The Evolution of a Slab into a Shed of Salvage Inspiration

by RE Store Rockstar and customer, Karen Anderson

The slab for this shed has had many lives before becoming the foundation for this latest project.  It had been a dog kennel, held a rabbit hutch for awhile, and finally, it was an area for a chicken coop.  The dog moved inside permanently – she was way too much a part of the family to spend time in a kennel!  The rabbit was sweet but found a little girl to love her more than my rambunctious boys.  We loved the fresh chicken eggs and how cute the little ladies were, but they also found a new home with a sweet, older immigrant, who promised to give them a good home.

After the chickens left, the kennel sat empty for a few years, until Eric decided that he could use a tool and lawn mower shed.  Frankly, I think he just didn’t want to bust up the concrete slab.  I didn’t see the need for the shed, but decided that if I was going to look out my main living area at it, it was going to be stylish.  I’d gotten the door from The RE Store when we’d done some remodeling a number of years ago.  It is from Garfield High School, and I like to think it was graced by former students Jimi Hendrix and Bruce Lee. MLK, Jr. spoke there, and I wonder if he may have walked through it too.  It ended up not working for the house, and sat much like the poor rabbit my children had ignored.  It grew mildewy and dingy – out of sight and out of mind. But when the shed project came along, I knew the door would have to be a part of the project. (The moral of that anecdote is that if something at The RE Store speaks to you, get it!  You’ll find a place for it).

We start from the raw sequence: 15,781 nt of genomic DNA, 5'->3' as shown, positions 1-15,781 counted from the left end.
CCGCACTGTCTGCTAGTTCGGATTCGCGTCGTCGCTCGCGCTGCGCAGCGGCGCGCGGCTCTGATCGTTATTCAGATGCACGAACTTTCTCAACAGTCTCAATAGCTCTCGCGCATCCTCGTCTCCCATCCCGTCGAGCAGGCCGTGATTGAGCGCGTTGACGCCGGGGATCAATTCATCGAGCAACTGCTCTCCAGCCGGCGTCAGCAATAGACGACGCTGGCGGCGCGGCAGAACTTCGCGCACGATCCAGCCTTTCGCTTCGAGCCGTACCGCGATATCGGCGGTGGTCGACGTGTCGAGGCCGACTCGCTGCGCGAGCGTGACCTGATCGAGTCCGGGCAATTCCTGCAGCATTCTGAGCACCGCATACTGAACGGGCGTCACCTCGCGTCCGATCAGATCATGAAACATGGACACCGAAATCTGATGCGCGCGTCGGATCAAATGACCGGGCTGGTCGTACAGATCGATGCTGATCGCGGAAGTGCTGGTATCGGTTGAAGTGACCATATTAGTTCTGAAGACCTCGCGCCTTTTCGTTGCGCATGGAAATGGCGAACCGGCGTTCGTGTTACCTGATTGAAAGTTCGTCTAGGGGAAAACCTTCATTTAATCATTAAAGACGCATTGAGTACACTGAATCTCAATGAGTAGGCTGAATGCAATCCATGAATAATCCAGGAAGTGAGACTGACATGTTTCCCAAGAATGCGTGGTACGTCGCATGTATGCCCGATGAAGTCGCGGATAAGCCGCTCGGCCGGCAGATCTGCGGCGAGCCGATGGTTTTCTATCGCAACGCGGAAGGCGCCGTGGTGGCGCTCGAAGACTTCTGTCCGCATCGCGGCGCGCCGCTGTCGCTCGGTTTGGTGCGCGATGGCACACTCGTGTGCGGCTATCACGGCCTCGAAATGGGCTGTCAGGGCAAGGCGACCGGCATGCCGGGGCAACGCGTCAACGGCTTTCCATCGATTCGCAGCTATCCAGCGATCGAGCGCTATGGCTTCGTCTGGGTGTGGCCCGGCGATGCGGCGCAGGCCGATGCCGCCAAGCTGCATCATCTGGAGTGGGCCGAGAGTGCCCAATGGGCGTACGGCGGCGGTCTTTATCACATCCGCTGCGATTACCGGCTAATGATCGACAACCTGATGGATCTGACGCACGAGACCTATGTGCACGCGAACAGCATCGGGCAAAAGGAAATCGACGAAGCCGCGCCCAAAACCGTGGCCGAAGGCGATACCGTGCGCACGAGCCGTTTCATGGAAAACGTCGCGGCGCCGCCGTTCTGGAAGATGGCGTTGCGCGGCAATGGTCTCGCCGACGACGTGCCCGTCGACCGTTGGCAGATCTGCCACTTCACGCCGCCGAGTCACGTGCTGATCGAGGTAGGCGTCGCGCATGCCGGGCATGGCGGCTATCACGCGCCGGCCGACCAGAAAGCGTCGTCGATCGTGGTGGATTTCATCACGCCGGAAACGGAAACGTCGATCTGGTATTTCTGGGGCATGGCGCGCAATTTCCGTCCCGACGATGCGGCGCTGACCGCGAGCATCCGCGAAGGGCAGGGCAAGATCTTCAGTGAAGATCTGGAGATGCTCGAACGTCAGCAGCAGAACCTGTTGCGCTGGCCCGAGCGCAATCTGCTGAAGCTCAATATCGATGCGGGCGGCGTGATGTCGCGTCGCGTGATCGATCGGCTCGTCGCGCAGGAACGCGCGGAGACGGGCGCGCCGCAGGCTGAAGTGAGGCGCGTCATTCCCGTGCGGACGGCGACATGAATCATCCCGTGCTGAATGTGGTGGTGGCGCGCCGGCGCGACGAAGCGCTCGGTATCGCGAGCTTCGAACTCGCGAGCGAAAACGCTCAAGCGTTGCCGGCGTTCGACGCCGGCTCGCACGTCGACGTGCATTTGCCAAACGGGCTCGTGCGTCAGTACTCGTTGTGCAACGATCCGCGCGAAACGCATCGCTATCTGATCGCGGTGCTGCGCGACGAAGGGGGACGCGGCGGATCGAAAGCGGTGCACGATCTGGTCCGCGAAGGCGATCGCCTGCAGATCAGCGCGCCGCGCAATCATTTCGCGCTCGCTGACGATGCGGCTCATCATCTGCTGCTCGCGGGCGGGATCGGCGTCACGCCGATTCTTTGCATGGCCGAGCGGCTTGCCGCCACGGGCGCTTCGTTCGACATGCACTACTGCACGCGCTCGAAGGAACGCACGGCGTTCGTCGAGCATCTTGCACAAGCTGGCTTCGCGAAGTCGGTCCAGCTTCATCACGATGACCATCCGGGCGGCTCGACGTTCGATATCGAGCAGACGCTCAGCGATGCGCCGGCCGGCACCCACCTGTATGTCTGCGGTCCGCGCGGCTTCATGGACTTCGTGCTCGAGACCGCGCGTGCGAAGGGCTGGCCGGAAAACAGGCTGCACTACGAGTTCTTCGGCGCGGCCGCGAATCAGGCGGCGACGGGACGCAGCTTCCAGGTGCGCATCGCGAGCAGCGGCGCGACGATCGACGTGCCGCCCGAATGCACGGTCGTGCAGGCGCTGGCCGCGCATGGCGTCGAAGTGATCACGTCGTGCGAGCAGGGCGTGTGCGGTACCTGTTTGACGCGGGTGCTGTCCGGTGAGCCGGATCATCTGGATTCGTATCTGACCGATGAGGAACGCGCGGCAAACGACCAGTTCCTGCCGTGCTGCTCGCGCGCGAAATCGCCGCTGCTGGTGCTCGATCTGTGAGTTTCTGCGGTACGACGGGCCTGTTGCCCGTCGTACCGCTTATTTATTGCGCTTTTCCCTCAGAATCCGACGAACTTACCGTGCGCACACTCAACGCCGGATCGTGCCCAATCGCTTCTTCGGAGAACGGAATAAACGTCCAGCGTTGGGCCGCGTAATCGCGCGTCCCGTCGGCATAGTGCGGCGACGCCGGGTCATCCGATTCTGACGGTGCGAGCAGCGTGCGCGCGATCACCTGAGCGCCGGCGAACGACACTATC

I’m very proud of our funky, little shed.  As the shingles were all leftovers, they couldn’t complete the entire siding.  I’m glad it turned out that way because I think the metal siding gives an eclectic and more “architectural” look. Other building materials include leftover lumber and OSB.  I also think the way the pieces of lumber don’t “match” gives the shed an interesting, organic look.

New items include the flashing, the “barn door” hardware and the windows.  The windows! I love their “orbi-ness”.  They were made by a local glass artist, Marcus Knowles, who is also a teacher that I got to know when he was teaching as a long-term substitute at my children’s school.  The windows are multiple glass layers thick with copper foil fused between them in the kiln.  They have a strong depth to them, and depending on the light and my mood, they remind me of planets or salmon eggs.  At any rate, I’m very happy Marc was willing to take the project on because I think they turned out beautiful. I was a little taken aback by the price of the new “barn door” hardware, although I do like the look of it.  Since building the shed, I’ve seen a couple of great examples on the internet of people re-purposing sliding closet door hardware for this purpose, both indoors and out.  (I bet you can find it regularly at The RE Store in the extensive closet door section)

I considered taking a picture of the interior of the shed.  It’s completely unfinished, but thought maybe a peek at the “bones” would be helpful to somebody.  But, alas, the shed that I didn’t think was necessary, is already packed full of stuff – mostly my “junk” mind you – and just one lawn mower and a few tools.

Happy building – remember the 3 Rs, and live in peace.

Thanks so much to Karen for this guest post and a great story of an inspiring little shed! 

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